In recent times, a new temporal space has emerged where humanity inhabits and is governed by an artificial speed that is different from the speed of nature. This new speed influences us and is the inspiration for this article.
Not long ago, we lived in a world that was governed by a time inherent in the natural world: the time of plants, of seasons, of traveling on foot. With the development of science and technology – especially the Internet – a newer, much faster, artificial time has emerged that we inhabit daily, parallel to natural or biological time.
For example, a trip from Kailua to Honolulu 200 years ago would have taken at least an entire day, and over its course we would have seen and felt how the landscapes changed, the differences in temperature, humidity, where the sun rose and set, etc. Our biological human time wasn’t that different from natural or universal time, but rather a part of it. Not today: in 25 minutes we go from one side of the island to the other, and from evening in Kailua we can arrive at a Honolulu still bathed in sunlight. Another example is traveling by plane from Hawai‘i to Argentina: in 25 – 30 hours, we can be in another hemisphere, another season, another time zone, etc. That is the time-space in which we live today, but which our internal clock can’t always keep up with and, in consequence, is altered, sometimes resulting in problems like jet lag. Another example: you’re loading a movie on Netflix and it’s taking a few seconds longer than usual. You’re already thinking about changing your computer or switching to a better Internet service, only because it’s taking a few seconds longer than usual…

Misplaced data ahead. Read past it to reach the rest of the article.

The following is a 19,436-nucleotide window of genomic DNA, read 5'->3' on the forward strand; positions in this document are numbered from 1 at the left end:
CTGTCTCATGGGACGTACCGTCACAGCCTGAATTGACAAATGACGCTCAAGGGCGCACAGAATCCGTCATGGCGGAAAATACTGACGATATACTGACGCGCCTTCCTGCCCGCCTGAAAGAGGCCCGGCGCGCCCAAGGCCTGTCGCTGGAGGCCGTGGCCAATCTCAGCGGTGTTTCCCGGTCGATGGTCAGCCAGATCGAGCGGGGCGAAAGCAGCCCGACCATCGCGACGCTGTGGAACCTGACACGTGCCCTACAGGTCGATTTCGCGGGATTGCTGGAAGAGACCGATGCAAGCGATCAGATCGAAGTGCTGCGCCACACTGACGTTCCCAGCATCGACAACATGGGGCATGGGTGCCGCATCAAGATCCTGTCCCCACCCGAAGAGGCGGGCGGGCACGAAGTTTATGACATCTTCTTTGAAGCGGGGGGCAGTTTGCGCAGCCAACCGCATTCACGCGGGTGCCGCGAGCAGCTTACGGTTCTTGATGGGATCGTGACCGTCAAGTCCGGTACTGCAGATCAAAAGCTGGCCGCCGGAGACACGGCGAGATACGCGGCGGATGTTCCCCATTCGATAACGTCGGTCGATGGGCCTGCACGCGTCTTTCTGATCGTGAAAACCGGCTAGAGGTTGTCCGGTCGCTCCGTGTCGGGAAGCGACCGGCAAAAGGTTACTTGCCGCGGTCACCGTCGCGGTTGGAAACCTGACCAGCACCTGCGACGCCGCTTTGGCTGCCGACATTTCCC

The paradox is that in spite of the heightened speed in the world around us, the general feeling is that there is less time than before. We could think that by doing things faster we would be happier, but this doesn’t always happen: high speed often brings anxiety with it.
In this new time-space, far from feeling that we are living more, we have the opposite sensation: that by living very quickly, we’re living less. And this is where the practice of tai chi or kung fu can be useful. In training, there isn’t a technological or high-speed time, but only natural, human, biological time. You advance step by step, experiencing your progress without the possibility of accelerating it artificially: you can only move forward according to the internal speed of your own body and mind. And this is partly why this practice can feel so good and be so beneficial in this era. It’s impossible to learn a form at a speed that isn’t natural to your own organism. Learning must simply take place according to your biological time, no artificial replacement is possible. In our practice, when we exercise, feel, move and sweat, small epiphanies of rediscovery and personal growth occur within this natural, universal time that is both inside and outside us.
Thousands of years have passed in which we’ve related with time in a natural way, but now technology has created new and increasingly high-speed experiences. This demands that we voluntarily create spaces in which to fall back into natural time, to those activities where it isn’t possible to alter the velocity of nature or generate tension between our internal biological time and an external, artificial time. Taking walks, working in the garden, reading a book, practicing tai chi or kung fu are all good ways to achieve this.
By Bruno Ballestrero.
This article was inspired by an interview with the Argentine playwright Mauricio Kartun.